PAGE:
The vice-legate, Monsignor Barni, was in consequence much oppressed with languor and listlessness. He was looking about for relief when Alberoni arrived. No one excelled him in vivacity and buffoonery, and seemed intended by nature for what Monsignor Barni wanted.

He became a constant guest at his table, and was thought the most droll and diverting of men.

To recoinpense him, Monsignor Barni appointed him a sort of steward or superintendant in his household.

Barpi was soon after made Bishop of Placentia, and was accompanied by Alberoni ; who found, in the gossip of his native city, new means of entertaining his patron.

Barni discovering, I suppose, his household affairs not very well managed, relieved himself, by giving his steward the first vacant stall in his cathedral. Having occasion soon after for a preceptor for his nephew l’Abbé Barni, he thought of no one but his steward metamorphosed into a Canon.

Alberoni set out with his pupil for Rome.—If the young gentleman did not make much proficiency. in classical or ecclesiastical knowledge, he was better amused. He found in his preceptor a ready and dexterous go-between with those kind beauties, who at Rome, as well as in other places, are not inexorable to the addresses of the young and rich.*

Alberoni might now consider his circumstances as sufficiently flourishing.

But fortune had not yet disclosed the miracles she had in store for him.

The beginning of the eighteenth century saw the dawn of his greatness. A war had broken out, which involved the greatest part of Europe. The contending potentates made the first trial of their strength on the banks of the Po;—the Duke de Vendome commanded the army of France.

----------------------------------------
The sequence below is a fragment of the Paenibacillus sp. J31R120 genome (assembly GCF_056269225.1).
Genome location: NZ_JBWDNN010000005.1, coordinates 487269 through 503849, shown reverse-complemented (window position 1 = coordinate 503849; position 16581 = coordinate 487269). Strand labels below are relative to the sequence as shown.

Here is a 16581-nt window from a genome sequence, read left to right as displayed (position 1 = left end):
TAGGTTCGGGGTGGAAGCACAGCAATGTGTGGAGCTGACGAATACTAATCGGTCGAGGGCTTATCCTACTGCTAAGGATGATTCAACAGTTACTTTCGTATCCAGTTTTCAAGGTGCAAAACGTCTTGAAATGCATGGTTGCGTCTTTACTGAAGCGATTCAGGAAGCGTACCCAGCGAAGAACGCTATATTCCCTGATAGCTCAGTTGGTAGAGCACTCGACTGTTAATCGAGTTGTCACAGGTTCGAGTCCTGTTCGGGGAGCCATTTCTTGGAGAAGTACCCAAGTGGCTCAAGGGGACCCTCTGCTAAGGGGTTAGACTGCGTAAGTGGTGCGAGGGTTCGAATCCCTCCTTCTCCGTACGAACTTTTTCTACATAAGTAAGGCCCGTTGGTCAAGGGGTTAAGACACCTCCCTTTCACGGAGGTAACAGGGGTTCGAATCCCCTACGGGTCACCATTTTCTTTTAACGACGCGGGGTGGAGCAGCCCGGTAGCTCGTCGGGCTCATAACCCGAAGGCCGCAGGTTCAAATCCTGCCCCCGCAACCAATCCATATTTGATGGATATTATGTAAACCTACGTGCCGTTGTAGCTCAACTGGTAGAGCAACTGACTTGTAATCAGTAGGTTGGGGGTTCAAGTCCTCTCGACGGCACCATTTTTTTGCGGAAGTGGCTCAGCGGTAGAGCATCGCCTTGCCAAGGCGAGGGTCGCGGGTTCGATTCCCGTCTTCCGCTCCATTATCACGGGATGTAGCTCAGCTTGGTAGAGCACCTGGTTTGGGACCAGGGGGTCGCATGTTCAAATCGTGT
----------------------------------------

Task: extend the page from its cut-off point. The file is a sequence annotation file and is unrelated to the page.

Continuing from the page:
* I originally collected these particulars of the early life of Alberoni from an anonymous history, which I suppose is of little authority ; but I have found them since, for the most part, confirmed by the Spanish author, whom I mention in my preface.

The singularities of this man were the means appointed to raise Alberoni.

Vendome affected, in his manners and deportment, a cynical contempt for the forms and decencies of life. His person exhibited a disgusting filthiness. His equals he treated with brutality. He submitted to little restraint even with his superiors. His birth, his rank, his reputation for a daring and enterprising captain, seemed to authorise this extraordinary conduct, and were allowed to excuse it.

On his arrival in Italy, he had to treat with the petty princes, whose territories were exposed to the inroads of the hostile armies. All would have wished to have been respected as neutral; but in the collision of the powerful, the feeble who are in the neighbourhood of the shock, must expect to suffer.

One of the principal sufferers at this time, was Francis Duke of Parma. After having seen his states plundered without mercy by the Imperialists, and having in vain invoked the thunders of the Vatican, professing himself a vassal of the Popes ;* he had reason to apprehend treatment not more sparing from the progress of the French armies. He resolved therefore to send a deputation to Vendome, the commander-in-chief.

The person chosen for this deputation, was a Count Roncovieri, Bishop of St. Donnino, a small

a

* See hereafter.